How can I push the software development team to go faster?
A common challenge I’ve heard from Development Managers or Product Owners is “how do I push my software development team to go faster?” Here are ideas on how to approach this topic and have more productive conversations.
Understand your own mind
Start by clarifying your own mind, particularly your intention and motive for trying to get the team to go faster. If there increasing external pressures on the project, or it’s becoming clear that it wont be possible to get everything you hoped for by the due date then these are worth clarifying and sharing with the team.
Take the time to understand where you’re coming from and why.
This step may seem obvious, but it’s worth slowing this down and even talking it through with a mentor or trusted peer and asking them to play devils advocate and try to see things from the team’s perspective. It’s much better to get clear on your own intentions and motives than to mop up from an argument later.
Focussing on “fast” may have unintended impacts on quality
As the old saying goes, “be careful what you wish for” because you may get it, but at the expense of other goals. Sometimes to go faster you may need to use indirect or oblique strategies, such as removing the causes of bad quality or delays.
Seek to understand the situation by looking for evidence
If you think that the team is going slower than it could be, then get clear on the evidence you’ve seen or heard that leads you to this view. If you tell a team “I think you can push a bit harder and work faster” but can’t use specific examples that they recognise and understand then it’s likely they’ll feel unjustly accused. See my post on handling a team member who talks ‘too much‘ for an example of using directly observable data.
If you can’t be specific about why you think the team could be going faster, then be open and say so – “this is just a hunch” – You could ask the team to help look for evidence, by asking “If you were performing under or over-capacity, what would we look for as evidence?”
Talk to the team, sharing interests and concerns
Talk to the team about why you want to help them get more done. Share your intent for bringing it up. Start by sharing what you’ve seen or heard. Ask them what their view is of the evidence you’ve got? Do they see it the same or different? If they see it differently then get curious and ask them what they see that leads them to their view.
Sometimes the conversation can get bogged down under an escalating game of “no, your approach is bad for this reason, we should do my approach”. One way to avoid this conversational log-jam is to focus on the interests behind the positions, or more simply, ask them what they like about the solution they’ve proposed.
I’ve found the best way of encouraging more productive conversations is to learn and model these more effective approaches yourself.
Jointly design ways to tests disagreements and move forward
If there’s a strong disagreement between you and team about the level of productivity, then focus on jointly designing ways that you could move forward. Think about what data would persuade you from your point of view and ask the same of the team. Use work that is about to begin and come up with a way of collecting data that would make future conversations clearer.
This is a topic I may come back to in future and look at it from the team’s perspective.
Image Credit: gentlemanhog, on Flickr
Hi, I’m Benjamin. I hope that you enjoyed the post. I’m a consultant and coach who helps IT teams and their managers create more effective business results. You can find out more about me and my services. Contact me for a conversation about your situation and how I could help.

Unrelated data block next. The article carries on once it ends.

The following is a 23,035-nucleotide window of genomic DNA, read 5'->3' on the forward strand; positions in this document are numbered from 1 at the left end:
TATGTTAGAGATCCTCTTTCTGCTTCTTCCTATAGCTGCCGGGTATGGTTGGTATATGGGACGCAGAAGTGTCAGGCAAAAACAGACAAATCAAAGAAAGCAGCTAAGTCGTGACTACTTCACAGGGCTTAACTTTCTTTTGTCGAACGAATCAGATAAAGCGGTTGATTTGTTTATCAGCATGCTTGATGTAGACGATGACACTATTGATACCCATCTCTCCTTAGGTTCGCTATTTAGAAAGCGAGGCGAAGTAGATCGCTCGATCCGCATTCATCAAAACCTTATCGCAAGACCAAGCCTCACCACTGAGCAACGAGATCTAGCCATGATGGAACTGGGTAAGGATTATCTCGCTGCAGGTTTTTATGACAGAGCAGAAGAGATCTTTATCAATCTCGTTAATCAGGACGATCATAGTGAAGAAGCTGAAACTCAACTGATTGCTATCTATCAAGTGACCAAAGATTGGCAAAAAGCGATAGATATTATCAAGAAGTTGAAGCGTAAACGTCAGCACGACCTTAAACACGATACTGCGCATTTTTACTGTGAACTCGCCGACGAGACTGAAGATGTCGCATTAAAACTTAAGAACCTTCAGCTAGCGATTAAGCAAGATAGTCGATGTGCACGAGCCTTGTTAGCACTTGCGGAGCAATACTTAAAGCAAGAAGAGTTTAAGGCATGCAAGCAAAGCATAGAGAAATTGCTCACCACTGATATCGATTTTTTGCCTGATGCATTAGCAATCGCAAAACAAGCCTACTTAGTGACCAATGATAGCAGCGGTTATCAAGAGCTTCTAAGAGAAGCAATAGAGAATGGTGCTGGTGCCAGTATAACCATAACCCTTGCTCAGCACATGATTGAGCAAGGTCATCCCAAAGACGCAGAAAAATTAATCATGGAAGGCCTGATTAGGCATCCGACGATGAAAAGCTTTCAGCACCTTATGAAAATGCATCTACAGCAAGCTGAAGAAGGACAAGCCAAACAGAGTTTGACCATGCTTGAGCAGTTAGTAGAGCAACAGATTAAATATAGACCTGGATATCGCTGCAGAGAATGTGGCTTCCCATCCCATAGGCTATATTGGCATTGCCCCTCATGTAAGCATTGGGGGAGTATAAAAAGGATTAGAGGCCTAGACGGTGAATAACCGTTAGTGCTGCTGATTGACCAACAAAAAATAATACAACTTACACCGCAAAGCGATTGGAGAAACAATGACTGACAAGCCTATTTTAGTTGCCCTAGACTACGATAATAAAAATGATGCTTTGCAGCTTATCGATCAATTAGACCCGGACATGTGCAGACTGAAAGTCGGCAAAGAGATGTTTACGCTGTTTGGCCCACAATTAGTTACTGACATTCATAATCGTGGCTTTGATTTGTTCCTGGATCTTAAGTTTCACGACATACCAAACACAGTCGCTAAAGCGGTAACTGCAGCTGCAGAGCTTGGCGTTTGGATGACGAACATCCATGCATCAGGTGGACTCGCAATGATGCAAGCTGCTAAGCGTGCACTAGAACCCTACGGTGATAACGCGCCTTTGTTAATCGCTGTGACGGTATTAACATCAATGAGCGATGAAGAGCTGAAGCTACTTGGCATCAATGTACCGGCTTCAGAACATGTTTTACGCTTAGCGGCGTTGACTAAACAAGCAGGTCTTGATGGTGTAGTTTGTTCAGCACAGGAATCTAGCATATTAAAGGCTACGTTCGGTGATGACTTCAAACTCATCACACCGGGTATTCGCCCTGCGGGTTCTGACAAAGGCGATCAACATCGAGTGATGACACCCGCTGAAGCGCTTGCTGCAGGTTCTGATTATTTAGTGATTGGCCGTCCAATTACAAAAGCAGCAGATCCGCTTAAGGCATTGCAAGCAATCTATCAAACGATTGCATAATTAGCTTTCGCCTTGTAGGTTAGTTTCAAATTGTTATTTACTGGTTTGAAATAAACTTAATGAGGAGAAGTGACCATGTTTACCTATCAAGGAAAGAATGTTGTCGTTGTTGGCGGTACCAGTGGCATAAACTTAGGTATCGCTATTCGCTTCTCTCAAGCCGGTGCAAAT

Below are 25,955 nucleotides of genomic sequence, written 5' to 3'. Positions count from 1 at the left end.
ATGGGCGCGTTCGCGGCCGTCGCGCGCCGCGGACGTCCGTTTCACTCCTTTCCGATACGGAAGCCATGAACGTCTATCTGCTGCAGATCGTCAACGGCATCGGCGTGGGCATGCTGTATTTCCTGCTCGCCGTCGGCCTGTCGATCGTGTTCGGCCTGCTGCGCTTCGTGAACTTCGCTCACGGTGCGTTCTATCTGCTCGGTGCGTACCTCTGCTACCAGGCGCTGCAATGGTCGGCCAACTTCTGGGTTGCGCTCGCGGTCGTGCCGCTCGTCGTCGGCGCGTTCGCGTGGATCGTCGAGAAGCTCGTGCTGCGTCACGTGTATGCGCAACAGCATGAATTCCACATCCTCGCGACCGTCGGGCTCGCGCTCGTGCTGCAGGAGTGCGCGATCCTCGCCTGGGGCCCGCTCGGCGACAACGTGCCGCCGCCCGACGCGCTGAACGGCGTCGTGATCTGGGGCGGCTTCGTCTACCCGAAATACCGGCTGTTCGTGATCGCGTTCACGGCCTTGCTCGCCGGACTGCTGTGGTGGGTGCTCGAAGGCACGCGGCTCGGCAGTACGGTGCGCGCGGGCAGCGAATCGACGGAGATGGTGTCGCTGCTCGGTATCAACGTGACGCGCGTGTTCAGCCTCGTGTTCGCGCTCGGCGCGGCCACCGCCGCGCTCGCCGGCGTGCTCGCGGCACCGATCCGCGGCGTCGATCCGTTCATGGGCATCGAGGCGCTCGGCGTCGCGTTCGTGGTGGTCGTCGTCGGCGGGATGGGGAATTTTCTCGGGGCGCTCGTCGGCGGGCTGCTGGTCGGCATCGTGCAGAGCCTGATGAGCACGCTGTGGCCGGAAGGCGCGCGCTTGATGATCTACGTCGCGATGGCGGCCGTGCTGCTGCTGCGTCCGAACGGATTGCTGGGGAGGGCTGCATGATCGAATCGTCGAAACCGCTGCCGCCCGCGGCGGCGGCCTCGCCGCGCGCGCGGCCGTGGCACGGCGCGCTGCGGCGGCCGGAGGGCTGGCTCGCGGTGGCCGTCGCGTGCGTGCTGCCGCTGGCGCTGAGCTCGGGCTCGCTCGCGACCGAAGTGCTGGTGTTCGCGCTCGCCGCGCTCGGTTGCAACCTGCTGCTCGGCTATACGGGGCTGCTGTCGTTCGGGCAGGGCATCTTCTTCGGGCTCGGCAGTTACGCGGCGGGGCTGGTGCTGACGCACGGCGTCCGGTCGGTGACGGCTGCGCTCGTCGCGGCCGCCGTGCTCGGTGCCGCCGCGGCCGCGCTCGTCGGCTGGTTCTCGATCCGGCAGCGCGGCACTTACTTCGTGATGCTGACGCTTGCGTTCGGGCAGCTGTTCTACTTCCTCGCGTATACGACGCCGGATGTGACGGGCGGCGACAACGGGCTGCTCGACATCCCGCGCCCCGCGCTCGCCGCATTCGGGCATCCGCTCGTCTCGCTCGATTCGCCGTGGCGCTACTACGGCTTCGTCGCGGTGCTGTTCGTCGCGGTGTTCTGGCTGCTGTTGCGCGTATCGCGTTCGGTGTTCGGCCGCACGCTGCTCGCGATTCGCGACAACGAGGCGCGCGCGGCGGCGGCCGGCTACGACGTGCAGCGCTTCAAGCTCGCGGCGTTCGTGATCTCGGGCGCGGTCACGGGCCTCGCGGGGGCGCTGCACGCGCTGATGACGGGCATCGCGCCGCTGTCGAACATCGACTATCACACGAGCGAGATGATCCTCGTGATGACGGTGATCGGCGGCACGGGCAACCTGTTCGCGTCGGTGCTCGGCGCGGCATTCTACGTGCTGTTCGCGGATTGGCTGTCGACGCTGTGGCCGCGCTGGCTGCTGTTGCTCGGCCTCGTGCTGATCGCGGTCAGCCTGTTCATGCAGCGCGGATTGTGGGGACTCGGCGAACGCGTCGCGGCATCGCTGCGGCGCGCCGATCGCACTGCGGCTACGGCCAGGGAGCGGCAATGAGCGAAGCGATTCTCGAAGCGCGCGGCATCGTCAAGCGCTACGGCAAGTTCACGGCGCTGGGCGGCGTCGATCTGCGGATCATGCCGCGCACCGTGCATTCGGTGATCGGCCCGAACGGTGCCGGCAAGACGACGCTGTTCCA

Removing the bubbles: solving bottlenecks in software product development
A challenge with software product development is visualising the work so that you can spot where there are delays in the process of converting ideas from “concept to cash”. This post shows how a cumulative flow diagram helped identify a pattern of queues over time. Removing these queues had many benefits such as fewer errors, increased team communication and improved team capacity.
Make the work visible
The first task is making the work visible. In knowledge work, such as software development, it is difficult to see the work being done, which is why a visualisation approach such as kanban can be so useful. Here’s a view of a kanban board from an earlier client team:
The kanban board is useful for a “moment in time” view, but it’s not possible to easily see patterns that might develop over time. Looking at the kanban board on a particular day doesn’t make it easy to answer questions like these:
- How long have these work items been waiting in this column (stage)?
- How long does it usually take for work items in this stage of the process to complete?”
- How often do we see queues in this step? How long do they last for?
- Are these queues a special event or do they happen regularly (touching on the difference between common and special cause I’ve mention in an earlier blog)
To find these answers and look more clearly for patterns over time we built a cumulative flow diagram (CFD, also called a ‘finger chart’) by counting the number of post-it notes in each stage (column) in the team’s process after each daily stand-up. Unlike my earlier post on using three forks and a hand-drawn chart to help a team improve in this case we used an Excel spread sheet.
Visualise the work over time to better understand queues (‘bubbles’)
The cumulative flow diagram for this team helped make visible that there were consistent queues of work in the functional testing and acceptance testing processes over time. These queues are visible as “bubbles” that develop in the cumulative flow diagram. See the highlighted in orange and red stages below (click the image for a larger version).